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  1. #34
    Automated Home Legend
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    Quote Originally Posted by freddyq View Post
    - TRV installation was slightly trickier. I didn't need any adapter for my radiator valves as they were already the right measurement bit I found in some cases the part of the TRV which screws on to the radiator had a tendency to over-screw very easily. If you do that, then it's likely the trv won't be able to open and close the radiator properly. After a bit of messing around I managed to get the TRVs installed. When I turned a particular zone on for the first time I noticed radiators not in that zone were still getting slightly warm, i.e. The trv wasn't screwed in far enough so the radiator valve wasn't being fully closed. I went round and slightly tightened the screw slightly so that the trv would fully close the valve but not so much that the TRV's motorised function would find it too stiff to close. Also, the pin on the radiator only need to depress a couple of mm so that's another reason why you need to get the screwing of TRVs right. I also tested the screwing by rotating the black part of the trv clockwise until it got to the end, i.e. to replicate the valve being closed. By doing this I could test how stiff it felt to close the valve and therefore whether the trv would be able to close it properly or not. Anyway, once I figured out what the trv would be doing and tweaked it's positioning, the radiators were all being turned fully on and fully off as expected.
    Although you're saying that its easy to over tighten the adaptor the symptoms you describe are actually those of not screwing it on enough. Don't worry about it not being able to open the valve fully - the HR92 has a pin travel range of 4mm which should be plenty for most valves. Nor does screwing the adaptor on more make it "too stiff" for it to close. The only real danger of screwing the adaptor on too tight is splitting the adaptor - after all you're screwing a plastic threaded adaptor onto a metal thread, if it's over tightened the plastic would break or strip, so you want to judge the tightening torque and not be too ham fisted.

    The way I do it is screw it on approximately by hand first, then sit the HR92 in place and turn the HR92 body to "nip up" the thread as if it was a screwdriver. It's a lot harder to judge how tight the thread is if you turn the adaptor by hand but turning the HR92 body gives a lot better sense of how tight it is and where it starts to bite and start resisting turning. If you can undo it by bumping the HR92 with the screen strut in place then its too loose.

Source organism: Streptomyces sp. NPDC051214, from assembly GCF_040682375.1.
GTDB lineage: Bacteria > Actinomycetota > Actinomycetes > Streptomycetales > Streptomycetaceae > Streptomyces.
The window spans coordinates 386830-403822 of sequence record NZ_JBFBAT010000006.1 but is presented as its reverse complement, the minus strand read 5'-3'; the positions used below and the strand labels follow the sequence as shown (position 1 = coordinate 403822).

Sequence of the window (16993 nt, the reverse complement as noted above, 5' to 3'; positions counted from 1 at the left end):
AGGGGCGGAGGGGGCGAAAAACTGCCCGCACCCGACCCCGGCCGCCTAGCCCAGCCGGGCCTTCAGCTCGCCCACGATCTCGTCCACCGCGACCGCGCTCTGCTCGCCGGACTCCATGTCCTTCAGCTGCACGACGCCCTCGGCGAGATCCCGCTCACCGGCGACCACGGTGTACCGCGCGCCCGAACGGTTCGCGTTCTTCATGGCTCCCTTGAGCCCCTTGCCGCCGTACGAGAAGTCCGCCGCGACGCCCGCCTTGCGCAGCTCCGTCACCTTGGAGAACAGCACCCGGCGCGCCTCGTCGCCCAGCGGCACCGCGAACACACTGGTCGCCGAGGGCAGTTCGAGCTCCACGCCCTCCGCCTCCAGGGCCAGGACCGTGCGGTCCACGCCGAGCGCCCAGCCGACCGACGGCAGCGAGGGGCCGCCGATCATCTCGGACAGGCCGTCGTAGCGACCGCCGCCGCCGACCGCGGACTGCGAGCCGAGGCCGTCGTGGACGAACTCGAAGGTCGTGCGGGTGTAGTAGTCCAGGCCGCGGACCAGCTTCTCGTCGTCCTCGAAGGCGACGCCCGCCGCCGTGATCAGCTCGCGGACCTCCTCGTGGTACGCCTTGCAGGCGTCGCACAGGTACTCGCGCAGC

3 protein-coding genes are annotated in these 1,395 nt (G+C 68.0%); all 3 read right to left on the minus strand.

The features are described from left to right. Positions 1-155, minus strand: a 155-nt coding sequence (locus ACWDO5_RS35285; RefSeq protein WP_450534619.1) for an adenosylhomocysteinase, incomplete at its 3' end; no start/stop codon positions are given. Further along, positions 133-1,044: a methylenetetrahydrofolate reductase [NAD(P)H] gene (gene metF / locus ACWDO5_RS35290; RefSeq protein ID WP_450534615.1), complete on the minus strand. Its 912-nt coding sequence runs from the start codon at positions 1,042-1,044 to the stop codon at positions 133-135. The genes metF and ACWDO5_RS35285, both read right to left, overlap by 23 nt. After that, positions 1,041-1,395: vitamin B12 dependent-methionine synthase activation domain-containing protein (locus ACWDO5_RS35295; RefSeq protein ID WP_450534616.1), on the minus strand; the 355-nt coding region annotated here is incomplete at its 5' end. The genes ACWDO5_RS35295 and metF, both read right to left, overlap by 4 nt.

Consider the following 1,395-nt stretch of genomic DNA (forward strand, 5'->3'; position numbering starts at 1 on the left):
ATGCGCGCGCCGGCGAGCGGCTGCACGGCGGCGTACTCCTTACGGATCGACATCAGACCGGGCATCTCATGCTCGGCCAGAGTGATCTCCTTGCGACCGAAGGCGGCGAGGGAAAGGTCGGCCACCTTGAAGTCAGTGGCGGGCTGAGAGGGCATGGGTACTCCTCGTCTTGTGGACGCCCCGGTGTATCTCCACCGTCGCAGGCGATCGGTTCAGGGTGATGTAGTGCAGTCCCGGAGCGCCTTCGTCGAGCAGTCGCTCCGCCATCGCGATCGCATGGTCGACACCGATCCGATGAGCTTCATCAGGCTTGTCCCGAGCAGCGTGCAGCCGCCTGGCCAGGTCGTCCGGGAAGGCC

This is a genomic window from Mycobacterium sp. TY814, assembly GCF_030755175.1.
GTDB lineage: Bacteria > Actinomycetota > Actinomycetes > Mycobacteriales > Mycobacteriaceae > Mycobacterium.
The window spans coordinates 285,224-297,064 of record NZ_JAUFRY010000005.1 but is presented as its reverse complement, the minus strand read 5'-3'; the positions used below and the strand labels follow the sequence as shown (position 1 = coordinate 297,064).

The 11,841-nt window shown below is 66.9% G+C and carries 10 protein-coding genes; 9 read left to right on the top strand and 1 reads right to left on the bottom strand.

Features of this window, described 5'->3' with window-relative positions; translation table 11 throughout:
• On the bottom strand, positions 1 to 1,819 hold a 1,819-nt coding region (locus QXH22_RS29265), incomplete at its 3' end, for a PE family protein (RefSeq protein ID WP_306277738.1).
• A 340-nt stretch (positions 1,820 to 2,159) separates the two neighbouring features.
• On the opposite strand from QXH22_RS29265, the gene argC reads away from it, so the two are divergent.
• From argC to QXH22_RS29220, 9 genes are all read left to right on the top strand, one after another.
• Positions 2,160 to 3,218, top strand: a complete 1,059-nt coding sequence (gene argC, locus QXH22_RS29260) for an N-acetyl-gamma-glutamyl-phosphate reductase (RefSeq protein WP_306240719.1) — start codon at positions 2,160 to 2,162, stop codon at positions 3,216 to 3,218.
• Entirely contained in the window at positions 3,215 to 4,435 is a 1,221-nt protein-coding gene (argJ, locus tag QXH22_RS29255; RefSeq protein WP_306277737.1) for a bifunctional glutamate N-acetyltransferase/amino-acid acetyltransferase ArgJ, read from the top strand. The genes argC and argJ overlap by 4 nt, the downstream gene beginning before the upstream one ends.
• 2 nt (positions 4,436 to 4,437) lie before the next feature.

The HR92 has a calibration process that it performs when you click the locking tab shut where it will try to wind the pin right down until the exerted force reaches a certain limit - by doing this it "explores" how much travel the pin has so that it knows where closed and open are and that gives it its working range. If the threads are screwed on firmly and you still find it struggles to close the valve fully (radiator heating when other zones call for heat, as you describe) you might need full stroke mode enabled - this increases the torque applied to the motor when closing the valve, but also increases how far it tries to open the valve, but at the expense of reduced battery life.

    If it still doesn't shut them off properly either you have stiff/sticky valves or they're not 100% compatible. I've got some cheap Peggler Bulldog valves on my radiators (the TRV heads that the HR92 replaced were horrible) and while I don't have any problems with the HR92's closing the valves, I have noticed on a couple of them that the valve doesn't fully open until the black wheel the HR92 turns is virtually fully unwound and at the limit stop, so I've had to set these two to full stroke mode in the cold weather as it wasn't fully turning on the radiator. I'm going to try filing a tiny bit off the top of the pin to see if I can fix that....
    My only question is that I'm not sure how the controller would be mounted on the wall because it's power supply connector is on the back of the stand, rather than controller itself. Unless there is a connector on the back of the controller too which I didn't notice? I don't think the wiring for my old manual wall thermostat is sufficient to power the controller anyway but I'm just wondering nonetheless.
    There is a separately sold wall mount which I use. The Evotouch is designed to be powered all the time so I'm not a fan of the dock. I have ours on the wall in the hallway where the old stat used to be and its the perfect place as its a nexus of travel through the ground floor of the house so easy to catch a glance of as you pass or get to when you need to.

    The wall mount comes with a small transformer a bit bigger than a box of matches - you can either keep this behind the wall mount and bring 240v mains to the mount (but then you require a normal depth electrical back box behind it) or you can fit the plate more or less flush on the wall with a low voltage cable coming out of the wall and put the transformer at the far end - that's what I elected to do to save digging a load of plaster out of the wall and fitting a back box. I actually managed to squeeze the transformer inside my wiring centre box for a nice neat installation and send the low voltage (5v) across the cable that used to go to the old wall stat.
    Last edited by DBMandrake; 21st November 2016 at 10:56 AM.

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